In a surprising break with other former Bush Administration officials, former Defense Secretary Donald Rumsfeld said today that waterboarding was not used to torture prisoners at the US facility at Guantanamo Bay.
“Our critics have it totally wrong. My stars, waterboarding would be illegal. The way we put pressure on terror suspects was to deny them water. See? Totally different,” the former Pentagon chief told reporters.
Rumsfeld’s startling assertion is at odds with statements by former vice president Dick Cheney, former attorney general Michael Mukasey, former CIA director Michael Hayden, and others, all who have admitted that waterboarding was used at the Guantanamo facility.
Moreover, they say Justice Department memos made waterboarding legal, classifying the practice as ‘enhanced interrogation.’
But Rumsfeld said such legal distinctions are not necessary. “We used waterboarding to keep prisoners well-hydrated after depriving them of drinking water, and not as an enhanced interrogation technique.”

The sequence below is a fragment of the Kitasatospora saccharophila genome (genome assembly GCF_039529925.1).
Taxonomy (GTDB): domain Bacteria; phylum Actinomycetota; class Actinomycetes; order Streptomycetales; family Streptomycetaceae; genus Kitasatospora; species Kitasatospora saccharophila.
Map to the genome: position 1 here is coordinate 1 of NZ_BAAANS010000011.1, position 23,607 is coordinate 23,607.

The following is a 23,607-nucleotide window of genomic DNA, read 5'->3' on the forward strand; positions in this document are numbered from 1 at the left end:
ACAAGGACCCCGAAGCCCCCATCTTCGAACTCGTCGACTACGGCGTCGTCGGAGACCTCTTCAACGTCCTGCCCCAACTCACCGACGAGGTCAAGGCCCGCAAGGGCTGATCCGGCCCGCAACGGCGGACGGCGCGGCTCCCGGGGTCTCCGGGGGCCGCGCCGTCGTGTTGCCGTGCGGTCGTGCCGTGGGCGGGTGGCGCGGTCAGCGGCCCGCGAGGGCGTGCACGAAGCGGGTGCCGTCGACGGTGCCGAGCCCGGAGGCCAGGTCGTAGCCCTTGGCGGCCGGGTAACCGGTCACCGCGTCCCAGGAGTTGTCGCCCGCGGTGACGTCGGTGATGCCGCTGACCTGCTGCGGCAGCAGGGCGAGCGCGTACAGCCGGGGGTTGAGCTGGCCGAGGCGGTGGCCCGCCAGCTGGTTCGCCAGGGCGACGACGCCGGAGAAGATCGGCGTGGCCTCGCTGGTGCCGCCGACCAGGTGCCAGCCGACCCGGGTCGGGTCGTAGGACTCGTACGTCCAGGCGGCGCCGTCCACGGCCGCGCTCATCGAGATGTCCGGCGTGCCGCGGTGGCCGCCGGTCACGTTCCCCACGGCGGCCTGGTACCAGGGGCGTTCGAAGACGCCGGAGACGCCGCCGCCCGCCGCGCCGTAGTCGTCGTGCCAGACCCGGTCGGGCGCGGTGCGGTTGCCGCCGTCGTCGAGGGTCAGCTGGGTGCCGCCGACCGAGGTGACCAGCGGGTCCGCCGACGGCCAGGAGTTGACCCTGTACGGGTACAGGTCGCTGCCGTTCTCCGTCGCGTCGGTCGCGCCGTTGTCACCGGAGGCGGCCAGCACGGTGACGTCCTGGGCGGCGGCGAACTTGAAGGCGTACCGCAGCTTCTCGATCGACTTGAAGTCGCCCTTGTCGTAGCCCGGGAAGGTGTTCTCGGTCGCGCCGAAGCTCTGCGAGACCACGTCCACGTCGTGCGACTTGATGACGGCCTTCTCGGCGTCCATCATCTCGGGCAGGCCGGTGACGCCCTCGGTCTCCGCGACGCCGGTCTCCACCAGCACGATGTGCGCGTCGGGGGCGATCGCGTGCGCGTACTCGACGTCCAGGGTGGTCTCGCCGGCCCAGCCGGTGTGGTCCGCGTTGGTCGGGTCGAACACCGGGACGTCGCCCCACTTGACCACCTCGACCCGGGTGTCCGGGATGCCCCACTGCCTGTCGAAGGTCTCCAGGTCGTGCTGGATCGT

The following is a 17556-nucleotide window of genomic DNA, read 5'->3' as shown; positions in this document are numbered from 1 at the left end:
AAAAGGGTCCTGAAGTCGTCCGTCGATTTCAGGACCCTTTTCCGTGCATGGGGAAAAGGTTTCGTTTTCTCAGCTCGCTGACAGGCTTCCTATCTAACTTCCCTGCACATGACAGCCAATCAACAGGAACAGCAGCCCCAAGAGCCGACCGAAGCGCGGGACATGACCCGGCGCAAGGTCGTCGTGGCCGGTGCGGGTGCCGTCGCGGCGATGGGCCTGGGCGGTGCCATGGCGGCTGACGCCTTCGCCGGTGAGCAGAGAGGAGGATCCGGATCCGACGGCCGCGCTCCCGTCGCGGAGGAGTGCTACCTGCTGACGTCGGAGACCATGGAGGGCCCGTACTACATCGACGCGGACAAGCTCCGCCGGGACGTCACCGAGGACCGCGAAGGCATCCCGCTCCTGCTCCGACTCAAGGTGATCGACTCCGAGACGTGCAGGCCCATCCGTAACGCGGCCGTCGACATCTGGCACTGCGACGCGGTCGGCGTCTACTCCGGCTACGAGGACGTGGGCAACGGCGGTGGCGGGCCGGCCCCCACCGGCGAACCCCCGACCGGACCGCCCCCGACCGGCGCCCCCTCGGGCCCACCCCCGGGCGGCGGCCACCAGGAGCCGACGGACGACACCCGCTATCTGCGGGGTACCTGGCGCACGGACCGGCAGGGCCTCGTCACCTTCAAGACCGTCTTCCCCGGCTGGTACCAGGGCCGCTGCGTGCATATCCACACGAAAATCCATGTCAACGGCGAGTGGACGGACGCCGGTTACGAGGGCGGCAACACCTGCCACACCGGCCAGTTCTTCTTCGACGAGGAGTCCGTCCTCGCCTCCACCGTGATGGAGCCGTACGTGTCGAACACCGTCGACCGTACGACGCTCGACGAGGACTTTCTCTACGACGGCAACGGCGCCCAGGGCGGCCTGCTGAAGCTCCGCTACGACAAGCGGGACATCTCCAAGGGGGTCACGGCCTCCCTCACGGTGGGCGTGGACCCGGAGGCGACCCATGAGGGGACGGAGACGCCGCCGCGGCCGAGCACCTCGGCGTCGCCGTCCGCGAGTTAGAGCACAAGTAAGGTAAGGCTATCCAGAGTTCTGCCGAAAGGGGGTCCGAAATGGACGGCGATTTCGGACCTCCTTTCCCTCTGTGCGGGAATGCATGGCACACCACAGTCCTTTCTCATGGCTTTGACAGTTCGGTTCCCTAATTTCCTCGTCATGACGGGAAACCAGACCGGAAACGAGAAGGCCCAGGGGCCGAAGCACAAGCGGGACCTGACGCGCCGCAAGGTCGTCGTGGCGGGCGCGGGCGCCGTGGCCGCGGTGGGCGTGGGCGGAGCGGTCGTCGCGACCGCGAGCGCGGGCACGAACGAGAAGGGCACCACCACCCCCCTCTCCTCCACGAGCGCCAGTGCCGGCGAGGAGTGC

“The result isn’t torture, it’s thirst. Harmless. Good heavens, I get thirsty every day,” said Rumsfeld.
Rumsfeld demanded release of a 2003 Justice Department memo that established a legal dehydration policy. “It says that if you don’t let someone have water, they’re going to get dehydrated. There was an entire appendix devoted to celebrity dehydration, like Lindsay Lohan and Amy Winehouse.”
“So after days of deprivation but before the point of dehydration, we would give the detainees water. A lot of water. Cheese and biscuits, one time we rehydrated Kaleed Sheikh Mohammed 183 times in a month,” Rumsfeld said.
Rumsfeld denied Amnesty International accusations that this is really waterboarding in disguise, calling the organization misinformed.
“When they get this water, are they lying on a board? Sure. With a cloth over their faces? Could be. But Sweet Betsy, if that’s illegal you can go right ahead and make Perrier, lumber yards, and Jo-Ann Fabrics illegal too,” he said.